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In a project that could help the FAA integrate drones into the national airspace, professor Doug Cairns and a team that includes two high school students simulate drone-aircraft collisions using a giant slingshot.
BOZEMAN — The drone shattered when it collided with the Cessna airplane, tearing the wing’s aluminum shell, popping rivets and leaving a grapefruit-sized dent.
No one was hurt in the crash, due to the fact that the detached wing was stationed at a Montana State University test facility near Bozeman, and the drone was launched into it using a giant slingshot.
“It hit right where we wanted it to,” said Doug Cairns, a professor in MSU’s Department of Mechanical and Industrial Engineering, as he surveyed the damage.
The slingshot, with its playfully painted bucket, rugged metal frame and orange rubber strips that stretch taut with the help of an electric winch, “is a whimsical-looking thing,” Cairns said. But it is capable of launching the small remote-controlled aircraft at speeds up to 165 mph.
“There’s science behind it,” Cairns said.
The rivet-popping collision was one of many that Cairns’ team will create this summer for a project partly funded by the Federal Aviation Administration. As more and more drones take to the skies — piloted by hobbyists seeking aerial photographs or professionals monitoring such things as wildfires — the FAA is forming standards to ensure the safety of other aircraft.
“We can’t do that unless we’re properly informed about what happens when a drone impacts an airplane,” said FAA program manager Michael Reininger, who visited the MSU test site on July 17. “Our ultimate goal is to safely integrate drones into the national airspace.”
MSU is one of 16 research institutions leading drone studies in an FAA program called ASSURE, an acronym for Alliance for System Safety of UAS through Research Excellence. UAS stands for unmanned aircraft systems, a technical term for drones ranging from airplane-like machines capable of flying long distances to the dinner plate-sized hobby craft tested in the MSU study.
This year, the FAA selected MSU as one of three universities to fund for ASSURE’s educational outreach activities. As a result, two Montana high-school students are contributing to the MSU drone research through the Montana Apprenticeship Program, which is coordinated through the Empower program in MSU’s Norm Asbjornson College of Engineering.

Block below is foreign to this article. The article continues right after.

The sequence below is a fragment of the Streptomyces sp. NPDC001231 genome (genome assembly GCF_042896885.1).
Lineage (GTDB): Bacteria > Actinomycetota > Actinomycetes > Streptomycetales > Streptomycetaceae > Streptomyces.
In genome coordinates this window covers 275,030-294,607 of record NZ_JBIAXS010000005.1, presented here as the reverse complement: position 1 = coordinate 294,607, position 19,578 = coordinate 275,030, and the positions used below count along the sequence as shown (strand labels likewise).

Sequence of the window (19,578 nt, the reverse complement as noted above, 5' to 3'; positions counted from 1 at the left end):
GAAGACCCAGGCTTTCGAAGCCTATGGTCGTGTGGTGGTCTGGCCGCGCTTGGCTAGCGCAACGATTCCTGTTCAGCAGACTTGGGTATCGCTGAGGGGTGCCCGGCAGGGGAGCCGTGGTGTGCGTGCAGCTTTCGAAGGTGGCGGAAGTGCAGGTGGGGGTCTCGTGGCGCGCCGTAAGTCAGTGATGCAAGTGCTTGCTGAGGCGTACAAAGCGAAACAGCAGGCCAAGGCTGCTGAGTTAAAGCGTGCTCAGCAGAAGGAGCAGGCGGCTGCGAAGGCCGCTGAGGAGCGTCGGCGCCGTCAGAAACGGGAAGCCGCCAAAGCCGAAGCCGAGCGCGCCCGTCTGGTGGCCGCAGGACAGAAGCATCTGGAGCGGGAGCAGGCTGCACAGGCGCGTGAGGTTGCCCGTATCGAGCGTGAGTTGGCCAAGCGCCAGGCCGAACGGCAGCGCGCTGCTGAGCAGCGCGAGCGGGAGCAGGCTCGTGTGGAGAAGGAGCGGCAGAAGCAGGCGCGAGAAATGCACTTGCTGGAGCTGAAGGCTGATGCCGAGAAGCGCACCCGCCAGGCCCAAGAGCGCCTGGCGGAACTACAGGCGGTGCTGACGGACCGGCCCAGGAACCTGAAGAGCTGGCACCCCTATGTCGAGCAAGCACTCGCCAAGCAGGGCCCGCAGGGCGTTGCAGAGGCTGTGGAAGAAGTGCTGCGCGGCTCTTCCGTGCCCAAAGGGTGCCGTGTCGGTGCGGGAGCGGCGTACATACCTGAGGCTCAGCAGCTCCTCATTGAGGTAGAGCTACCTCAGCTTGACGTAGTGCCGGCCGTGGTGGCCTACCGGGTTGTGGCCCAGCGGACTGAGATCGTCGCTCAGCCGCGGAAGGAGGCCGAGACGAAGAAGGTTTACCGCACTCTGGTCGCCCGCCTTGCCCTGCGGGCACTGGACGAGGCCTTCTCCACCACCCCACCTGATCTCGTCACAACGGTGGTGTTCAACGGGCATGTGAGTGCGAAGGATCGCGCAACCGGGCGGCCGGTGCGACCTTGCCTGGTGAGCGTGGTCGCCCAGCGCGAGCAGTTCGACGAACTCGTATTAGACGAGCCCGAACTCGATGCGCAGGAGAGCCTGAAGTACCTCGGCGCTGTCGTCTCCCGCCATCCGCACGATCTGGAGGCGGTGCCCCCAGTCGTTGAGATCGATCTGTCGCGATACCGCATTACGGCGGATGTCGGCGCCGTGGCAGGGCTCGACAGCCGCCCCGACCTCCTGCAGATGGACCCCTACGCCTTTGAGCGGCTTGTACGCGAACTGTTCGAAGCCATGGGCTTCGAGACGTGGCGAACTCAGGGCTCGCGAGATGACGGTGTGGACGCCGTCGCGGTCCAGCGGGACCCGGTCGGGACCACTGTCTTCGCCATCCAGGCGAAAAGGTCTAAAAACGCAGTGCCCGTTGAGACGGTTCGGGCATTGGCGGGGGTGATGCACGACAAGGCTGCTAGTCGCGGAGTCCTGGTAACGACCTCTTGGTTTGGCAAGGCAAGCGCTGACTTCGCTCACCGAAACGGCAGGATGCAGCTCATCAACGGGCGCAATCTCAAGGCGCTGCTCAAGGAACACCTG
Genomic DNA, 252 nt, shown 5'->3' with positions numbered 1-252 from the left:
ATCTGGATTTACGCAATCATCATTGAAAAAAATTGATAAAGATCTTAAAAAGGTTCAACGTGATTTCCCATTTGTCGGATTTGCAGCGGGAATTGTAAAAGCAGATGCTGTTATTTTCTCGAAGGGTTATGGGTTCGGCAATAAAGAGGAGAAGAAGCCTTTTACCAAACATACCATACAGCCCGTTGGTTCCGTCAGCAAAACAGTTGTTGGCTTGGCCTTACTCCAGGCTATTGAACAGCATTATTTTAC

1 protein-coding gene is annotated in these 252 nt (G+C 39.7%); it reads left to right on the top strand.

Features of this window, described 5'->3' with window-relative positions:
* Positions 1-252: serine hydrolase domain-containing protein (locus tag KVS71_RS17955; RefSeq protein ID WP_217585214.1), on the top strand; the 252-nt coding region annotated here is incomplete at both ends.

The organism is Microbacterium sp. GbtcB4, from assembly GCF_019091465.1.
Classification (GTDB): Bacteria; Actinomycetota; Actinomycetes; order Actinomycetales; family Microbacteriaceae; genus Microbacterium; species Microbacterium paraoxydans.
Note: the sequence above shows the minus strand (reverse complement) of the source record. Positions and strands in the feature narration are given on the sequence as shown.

Ethan Neff, of Libby, and Raferdy Samson, of Hot Springs, are living on the MSU campus for four weeks while helping Cairns and his undergraduate and graduate students with the project.
“It has been nice to work alongside college students as if I were one,” Neff said soon after he pulled a nylon cord to trigger one of three drone launches for the day.
High-speed cameras captured video of the impacts, while sensors measured each drone’s acceleration during launch. In another test, one of the donated drones was propelled into a steel plate that measured the force of impact. All of the data are intended to help other researchers, including a team at Wichita State University in Kansas, improve computer models that simulate a variety of drone-aircraft incidents, according to Cairns.
Madison Tandberg, a sophomore in MSU’s Gianforte School of Computing, said she is working with Cairns to gain experience so that she might create software that could help drones detect their surroundings and avoid aircraft. “That doesn’t exist yet,” she said.
According to Cairns, drone research is a new field, and even casual observations during the drone-smashing can provide valuable information. One drone started billowing smoke shortly after it was launched into the metal plate, likely as a result of a damaged battery.
“Anyone want to roast marshmallows,” joked Samson as he paused from locating drone pieces strewn during the collision. This summer’s internship marks his second with the MAP program, and he said he hopes to enroll at MSU and continue the research with Cairns.
“If that were embedded in the wing of a plane, it wouldn’t be pretty,” Cairns said of the smoking drone. “Birds don’t do that,” he said, referring to another common aircraft hazard.
Reininger cautiously approached for a closer look. Then he said: “That’s a highly successful test.”
The Montana Apprenticeship Program encourages young people to pursue four-year college degrees and supports the inclusion and success of Native American and other underrepresented students, including those who are the first in their families to attend a four-year university in science and engineering fields. The program, which is offered to Montana residents entering their junior and senior years of high school, introduces students to college coursework, research and careers. The program is in line with the Montana University System’s goal of providing students, and potential students, with hands-on research experiences that expose them to cutting-edge techniques and ideas.
This story is available on the Web at: http://www.montana.edu/news/17897